7. ^ corps, corpse, corporal, corporation, incorporate, etc.
  8. ^ cap, cape, chapeau, capital, chapter, capitulate, decapitate, per capita, kaput, etc.
  9. ^ language, lingo etc.
  10. ^ ocular, binoculars, etc.
  11. ^ core, cordial, record, accord, discord, concord, accordion, misericordia, courage, etc.
  12. ^ cruel, crude
  13. ^ tripod, podium, etc.
  14. ^ manual, manufacture, manuscript, manipulate, manifest, maintain, manage, manumission, emancipate, mandate, demand, commend, countermand, mandatory, masturbate etc.
  15. ^ grain, granary, granule, granite, pomegranate, etc.
  16. ^ agrarian, agriculture, pilgrim, peregrinate, etc.
  17. ^ promulgate, emulsion, etc.
  18. ^ molar (tooth)
  19. ^ immolate
  20. ^ maul, mallet, malleable
  21. ^ saline, salsa, sauce, salad, sausage (salchicha, saucisse), salami, salary
  22. ^ semen, seminar, seminary, seminal, disseminate, inseminate, season, sative, etc.
  23. ^ member, membrane
  24. ^ progeny, progenitor
  25. ^ nee [ar]
  26. ^ nascent
  27. ^ native, nativity, etc.
  28. ^ Spa Navidad "Christmas"
  29. ^ nature, natural, etc.
  30. ^ nation, national, etc.
  31. ^ Natalia, Natalie, Natasha, Noël, etc.
  32. ^ general, generic, generate, generous, congenital, degenerate, gender, genre, etc.
  33. ^ gent, gentle, gentleman, gentile, genteel, etc.
  34. ^ genitive, primogeniture, etc.
  35. ^ ingenuous, ingenu, ingenue
  36. ^ ingenious, engine, engineer, gin (instrument, as in cotton gin), etc.
  37. ^ germ, germinate, germane, etc., but not German
  38. ^ genitals, genitalia
  39. ^ genesis, genes, genetic, etc.
  40. ^ auction, etc.
  41. ^ author, etc.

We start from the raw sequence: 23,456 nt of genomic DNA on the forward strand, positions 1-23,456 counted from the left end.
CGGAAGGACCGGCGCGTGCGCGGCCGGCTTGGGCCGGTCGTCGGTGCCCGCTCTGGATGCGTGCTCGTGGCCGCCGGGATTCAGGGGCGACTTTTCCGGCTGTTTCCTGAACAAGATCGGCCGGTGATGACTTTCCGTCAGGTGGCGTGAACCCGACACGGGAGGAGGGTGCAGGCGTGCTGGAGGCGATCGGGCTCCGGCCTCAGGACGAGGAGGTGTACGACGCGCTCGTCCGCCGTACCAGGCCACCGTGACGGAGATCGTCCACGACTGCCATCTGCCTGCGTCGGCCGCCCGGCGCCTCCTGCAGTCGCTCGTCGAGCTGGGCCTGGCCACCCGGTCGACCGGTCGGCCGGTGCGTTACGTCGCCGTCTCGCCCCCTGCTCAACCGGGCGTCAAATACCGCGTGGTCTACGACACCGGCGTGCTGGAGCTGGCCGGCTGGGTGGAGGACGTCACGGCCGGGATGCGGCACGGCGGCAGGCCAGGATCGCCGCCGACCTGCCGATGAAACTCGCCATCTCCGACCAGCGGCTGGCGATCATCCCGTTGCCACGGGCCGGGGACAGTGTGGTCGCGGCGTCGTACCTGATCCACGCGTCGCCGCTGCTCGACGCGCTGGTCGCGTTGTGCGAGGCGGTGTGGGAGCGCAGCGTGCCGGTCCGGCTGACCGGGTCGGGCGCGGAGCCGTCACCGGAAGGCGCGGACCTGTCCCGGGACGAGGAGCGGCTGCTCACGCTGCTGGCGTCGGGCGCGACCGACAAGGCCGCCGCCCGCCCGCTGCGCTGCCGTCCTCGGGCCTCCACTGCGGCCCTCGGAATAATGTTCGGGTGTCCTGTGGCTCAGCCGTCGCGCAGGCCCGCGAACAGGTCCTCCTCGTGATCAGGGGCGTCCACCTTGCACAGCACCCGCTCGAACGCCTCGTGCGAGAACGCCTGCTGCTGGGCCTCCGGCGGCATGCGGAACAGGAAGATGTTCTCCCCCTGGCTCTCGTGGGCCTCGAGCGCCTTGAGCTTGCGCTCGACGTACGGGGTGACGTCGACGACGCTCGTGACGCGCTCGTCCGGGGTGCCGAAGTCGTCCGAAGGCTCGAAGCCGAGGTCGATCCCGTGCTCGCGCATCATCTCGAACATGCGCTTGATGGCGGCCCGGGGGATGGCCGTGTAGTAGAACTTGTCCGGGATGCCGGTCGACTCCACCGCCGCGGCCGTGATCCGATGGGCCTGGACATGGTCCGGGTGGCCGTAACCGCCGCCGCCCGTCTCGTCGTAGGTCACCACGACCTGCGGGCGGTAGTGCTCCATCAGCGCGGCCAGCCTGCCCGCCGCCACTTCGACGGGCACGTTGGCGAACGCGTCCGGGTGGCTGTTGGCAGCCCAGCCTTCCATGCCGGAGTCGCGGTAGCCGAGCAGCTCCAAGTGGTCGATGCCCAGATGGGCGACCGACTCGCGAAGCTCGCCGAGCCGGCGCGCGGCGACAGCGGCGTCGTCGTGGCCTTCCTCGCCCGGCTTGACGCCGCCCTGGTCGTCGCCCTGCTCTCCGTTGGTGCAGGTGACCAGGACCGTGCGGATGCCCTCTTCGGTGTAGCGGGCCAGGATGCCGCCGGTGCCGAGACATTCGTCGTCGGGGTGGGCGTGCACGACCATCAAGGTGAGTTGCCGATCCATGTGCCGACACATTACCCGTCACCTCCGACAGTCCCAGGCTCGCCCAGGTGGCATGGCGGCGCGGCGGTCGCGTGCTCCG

42. ^ augment, etc.
  43. ^ augury, inaugurate, etc.
  44. ^ August, etc.
  45. ^ auxiliary, etc.
  46. ^ memento
  47. ^ reminisce
  48. ^ memory
  49. ^ monster
  50. ^ mathematics
  51. ^ council, conciliate, etc.
  52. ^ clamor, claim, exclamation, etc.
  53. ^ clear, clarify, etc.
  54. ^ stylus, style (originally same meaning as stylus: a particular form of writing > style)
  55. ^ civic, city, citizen, etc.
  56. ^ cite, incite, excite, Incit?tus (Caligula's horse), resuscitate, solicit, etc.
  57. ^ site, situation, etc.
  58. ^ expose, exponent, depose, deponent, oppose, opponent, proponent, posit, position, positive, post, etc.
  59. ^
    impeccable, impeach
  60. ^ podium, pew
  61. ^ sequence, second, segue, etc.
  62. ^ vert-, verse, versus, version, invert, convert, inverse, reverse, controversy, anniversary etc.
  63. ^ join, joinder, joint, junction, juncture, conjugal, conjugate, conjunct, adjunct, injunction, rejoin, rejoinder, jostle, joust, adjust, etc.
  64. ^ local, locate, locality, locomotion, allocate, etc.
  65. ^ epistle, pistle, epistolary, etc.
  66. ^ sect (or possibly from Lat. sequi, "follow"), -sect, sectile, section, sector, dissect, insect, intersect, resect, transect, etc.
  67. ^ carnal, carnage, carnation, carnival, carrion, caruncle, carnivorous, charnel, charcuterie, incarnate, etc., Spa carne
  68. ^ scrutiny, scrutinize, inscrutable, etc.
  69. ^ scruple, scrupulous, etc.
  70. ^ cult, culture, cultivate, incult, etc.
  71. ^ colony, colonial, etc.
  72. ^ collar, accolade, decollate, etc
  73. ^ palindrome, palimpsest, palinode
  74. ^ telegraph, television, etc.
  75. ^ evolve, revolve, involve, involucrum, convolve, devolve, voluble etc.;
  76. ^ vale, valley
  77. ^ helix, helical, helicopter
  78. ^ fruit, fructose
  79. ^ eunuch (lit. bed-keeper)
  80. ^ hectic
  81. ^ scheme, schematic
  82. ^ school, scholar, scholastic
  83. ^ rude, rudimentary, erudite